4515 Willard Ave. #2210
Chevy Chase, MD 20815
eniko.basa at verizon dot net
Wed, 04 Sep 2013 03:52:59 EDT by admin, 51156 views
Arts paper by Szabó, Lilla (all papers)
Life and Work of Painters Elizabeth Sass Brunner and Elizabeth Brunner
The life and art of Elizabeth Sass Brunner (Nagykanizsa 1889 - Naini Tal 1950) and her daughter Elizabeth Brunner (Nagykanizsa 1910 - New Delhi 2001), who travelled to India in 1930 upon Rabindranath Tagore's invitation and remained there for life, has become topical for several reasons. It was the exotic appeal of their lives surrounded by legends rather than their painting that has attracted the greatest interest so far. In Rózsa G. Hajnóczy's book The Fire of Bengal a lopsided, biassed picture is given of the two "Bessies" as she called them. In Rózsa G. Hajnóczy's book The Fire of Bengal a lopsided, biassed picture is given of the two "Bessies" as she called them. The fact alone that a little known paintress and her daughter left their small native town Nagykanizsa for India without any preliminary preparations and lived in Rabindranath Tagore's Santiniketan compund kindled the curiosity of generations. That their memory did not sink into oblivion owed to the above mentioned popular novel for a long time.
The deep and close friendship between the Brunners and Rabindranath Tagore, Mahatma Gandhi, Jawaharial Nehru, R. Radhakrishnan, Indira Gandhi or the Dalai Lama and others were often stressed as catalyst in the political relations between the two countries. As regards the viewpoint of art history, hardly any meaningful assessment of their work was done or published.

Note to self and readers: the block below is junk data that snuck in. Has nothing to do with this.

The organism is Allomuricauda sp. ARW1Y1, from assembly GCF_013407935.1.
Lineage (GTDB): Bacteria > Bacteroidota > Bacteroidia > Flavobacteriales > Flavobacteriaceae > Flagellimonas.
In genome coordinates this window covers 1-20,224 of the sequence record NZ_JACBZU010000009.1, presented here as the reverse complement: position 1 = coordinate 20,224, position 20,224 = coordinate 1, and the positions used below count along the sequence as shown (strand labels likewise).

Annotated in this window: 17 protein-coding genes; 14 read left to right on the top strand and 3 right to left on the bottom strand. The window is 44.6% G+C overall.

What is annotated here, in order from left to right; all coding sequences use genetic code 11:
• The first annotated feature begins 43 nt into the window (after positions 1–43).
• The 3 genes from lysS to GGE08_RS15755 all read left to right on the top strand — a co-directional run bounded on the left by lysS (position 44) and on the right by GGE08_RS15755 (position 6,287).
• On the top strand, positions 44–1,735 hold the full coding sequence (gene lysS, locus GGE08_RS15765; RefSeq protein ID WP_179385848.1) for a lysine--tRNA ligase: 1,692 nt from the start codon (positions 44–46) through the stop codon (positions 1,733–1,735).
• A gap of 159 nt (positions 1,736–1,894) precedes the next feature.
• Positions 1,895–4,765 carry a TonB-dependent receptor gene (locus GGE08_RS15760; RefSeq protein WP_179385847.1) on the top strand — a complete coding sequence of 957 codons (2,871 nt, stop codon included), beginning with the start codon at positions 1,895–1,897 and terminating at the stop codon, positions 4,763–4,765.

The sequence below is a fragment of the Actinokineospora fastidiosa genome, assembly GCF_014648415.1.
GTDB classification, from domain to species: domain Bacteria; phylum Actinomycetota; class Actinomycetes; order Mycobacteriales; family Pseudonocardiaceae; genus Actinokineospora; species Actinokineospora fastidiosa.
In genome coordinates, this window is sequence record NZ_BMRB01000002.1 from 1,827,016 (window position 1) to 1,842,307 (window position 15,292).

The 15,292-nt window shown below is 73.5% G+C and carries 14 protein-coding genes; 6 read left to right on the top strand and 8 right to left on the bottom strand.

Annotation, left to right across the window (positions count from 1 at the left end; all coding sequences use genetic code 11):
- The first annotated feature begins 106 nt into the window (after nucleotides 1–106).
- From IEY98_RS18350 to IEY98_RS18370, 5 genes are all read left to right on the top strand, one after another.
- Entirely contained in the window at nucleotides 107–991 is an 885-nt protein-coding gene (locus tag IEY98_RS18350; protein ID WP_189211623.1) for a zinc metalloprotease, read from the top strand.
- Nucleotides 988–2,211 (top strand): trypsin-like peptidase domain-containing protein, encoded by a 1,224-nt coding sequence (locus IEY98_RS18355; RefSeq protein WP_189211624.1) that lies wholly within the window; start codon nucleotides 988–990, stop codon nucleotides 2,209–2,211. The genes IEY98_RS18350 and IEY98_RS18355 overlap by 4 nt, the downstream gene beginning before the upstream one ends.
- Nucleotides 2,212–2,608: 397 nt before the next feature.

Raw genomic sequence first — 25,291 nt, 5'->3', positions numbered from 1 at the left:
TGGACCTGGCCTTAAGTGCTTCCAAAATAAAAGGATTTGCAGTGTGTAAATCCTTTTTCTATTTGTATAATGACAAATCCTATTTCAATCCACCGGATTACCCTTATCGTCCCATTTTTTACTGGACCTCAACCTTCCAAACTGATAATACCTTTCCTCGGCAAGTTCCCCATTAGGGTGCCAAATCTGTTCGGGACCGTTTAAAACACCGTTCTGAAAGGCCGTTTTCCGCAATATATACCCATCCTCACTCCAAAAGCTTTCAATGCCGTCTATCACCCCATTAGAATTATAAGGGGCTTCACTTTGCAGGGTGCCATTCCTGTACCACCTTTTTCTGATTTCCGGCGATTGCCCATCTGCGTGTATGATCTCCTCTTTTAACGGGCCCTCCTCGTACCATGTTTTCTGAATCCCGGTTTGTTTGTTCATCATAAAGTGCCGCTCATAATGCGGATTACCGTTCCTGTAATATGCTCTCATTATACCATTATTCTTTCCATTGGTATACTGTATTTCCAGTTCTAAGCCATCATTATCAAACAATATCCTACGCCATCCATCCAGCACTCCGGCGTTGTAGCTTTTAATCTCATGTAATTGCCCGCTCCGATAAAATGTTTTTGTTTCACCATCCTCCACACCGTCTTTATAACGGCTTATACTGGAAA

Brief Professional Bio:
Lilla Szabó, art historian, was born in Bratislava. She received her degree in History of Art at the Hungarian Language and Literature faculty of the Eötvös Loránd University. She completed her doctorate at the ELTE's History of Art department in 1983; the topic of her dissertation was the medieval architectural history of the Saint Martin coronation church in Bratislava. She has worked at the Hungarian National Gallery since 1979. Since the nineties, her main area of interest has been the cultural relationships within the Central European region during the period between the two world wars and research into the lives and work of Hungarian artists who lived or are still active outside the borders of Hungary in the neighbouring countries and around the world. She publishes regularly, is the author of several monographs and has held many lectures and organised varied exhibitions both in Hungary and internationally. She has spent longer periods abroad completing research in Germany (1988), India (1995; 2003) and the USA (1997; 2009). Fulbright Grand research scholar (2011-2012, New Brunswick).